A New Look At an Old Book: Has “Catcher in the Rye” Gone Stale?

By Zac Baker

Some people suggest that certain things get better with age, and I would add the caveat that the list of things that actually fit that cliché is extremely short.

A recent read of “The Catcher in the Rye” by J.D. Salinger did not convince me that it is getting better as it gets older, nor is becoming obsolete with age. It is just staying somewhere in the middle with plenty of good and bad to go around.

I had never read Salinger’s novel before, which apparently is quite a feat for a 24-year-old college senior—everyone I talked to about the book had read it as part of a high school English class. It was originally published in 1951, and a New York Times review by Nash K. Burger that July called it an “unusually brilliant novel.” In 2005 “The Catcher in the Rye” was included in Time’s list of the best 100 novels written after 1923.

So apparently people think this book is a big deal.

The story focuses on Holden Caulfield, a teenager living in New York in the years after World War II. The story begins just as he is kicked out of an expensive boarding school, and we follow him on his misadventures as he heads to New York City in search of something to set his life right (in some combination of alcohol, companionship and a quest for sex, is seems).

Salinger’s greatest accomplishment in “The Catcher in the Rye” is writing a book from a teenager’s point of view and actually making it read like a teen is telling the story. Unlike novels of today where heroes and heroines set out in their tender teenage years to face something insurmountable, Caulfield is clearly still an adolescent. He has a lot to learn about life, both in how he handles things while he is alone and how to interact with others on a friendly and romantic level. Novels of the present written about teenagers have wisdom far beyond their years, vocabularies of working professionals, and responsibilities and perspectives that are unrealistic in almost every way.

While these modern stories are nice, though often a bit too idyllic, the authenticity of Caulfield’s struggle as a teen is the best part of the book. We have all been annoyed at that classmate that mooches off of everyone else and gets away with it. We have all faced the awkwardness and insecurity of our first romantic encounters. These are the things that Caulfield lives, and they are things we can relate to. He is a character far more relatable to all of the high school students who are reading this “classic” than any other character from their assigned works during all of their education. Not Jay Gatsby from “The Great Gatsby;” Hester Prynne of “The Scarlett Letter” nor a majority of Shakespeare’s youthful characters can speak to the heart of the reader quite like Caulfield.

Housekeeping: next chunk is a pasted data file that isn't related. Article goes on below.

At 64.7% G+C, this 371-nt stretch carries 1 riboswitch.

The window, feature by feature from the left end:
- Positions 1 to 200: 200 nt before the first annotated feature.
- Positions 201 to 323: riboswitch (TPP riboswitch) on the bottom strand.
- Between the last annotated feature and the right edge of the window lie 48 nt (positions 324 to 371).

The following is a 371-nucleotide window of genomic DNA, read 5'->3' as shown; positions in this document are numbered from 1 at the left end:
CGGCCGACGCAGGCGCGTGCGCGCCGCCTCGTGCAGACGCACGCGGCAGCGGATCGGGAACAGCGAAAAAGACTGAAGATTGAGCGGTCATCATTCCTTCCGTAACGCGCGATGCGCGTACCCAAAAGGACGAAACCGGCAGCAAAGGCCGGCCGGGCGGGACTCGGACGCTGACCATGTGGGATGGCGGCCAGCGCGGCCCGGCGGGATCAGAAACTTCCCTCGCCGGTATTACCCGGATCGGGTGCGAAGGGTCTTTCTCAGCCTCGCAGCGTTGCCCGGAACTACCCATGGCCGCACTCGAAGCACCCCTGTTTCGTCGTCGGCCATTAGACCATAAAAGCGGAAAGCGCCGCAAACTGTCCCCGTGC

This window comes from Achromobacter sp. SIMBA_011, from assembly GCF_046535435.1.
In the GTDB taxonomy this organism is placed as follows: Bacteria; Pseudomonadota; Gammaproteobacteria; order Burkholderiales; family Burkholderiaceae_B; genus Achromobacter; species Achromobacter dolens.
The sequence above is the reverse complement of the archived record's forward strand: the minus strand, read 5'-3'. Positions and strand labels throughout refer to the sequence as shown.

The problem with the relatable teenage narrative is that, just like our overblown problems when we were teenagers, Salinger has drawn out the plot of this book. We learn that Caulfield has been kicked out of prep school within the first few pages, but then it takes a long time for him to actually leave. Nothing important happens in the meantime. The same thing happens once he is out of school and in the big city—a conflict is presented, and it takes pages and pages for it to be resolved, if at all. So for all of the tender moments that a reader can have with Caulfield and his progress (or regression) in life, it takes a while to get to each one. That probably makes “The Catcher in the Rye” a little more realistic, but it could have been trimmed to move faster.

If I made a list of all the books I have read that are more than 60 years old, Salinger’s “The Catcher in the Rye” clearly has longevity strictly because of its protagonist. The issues presented are real, complex and as pertinent now as they were then— this story has kept its relevance. But taking all of the books in that same stack and ranking them by engagement and overall readability, this novel sits toward the bottom of the pile.

And that is why it is not getting any better with age. 

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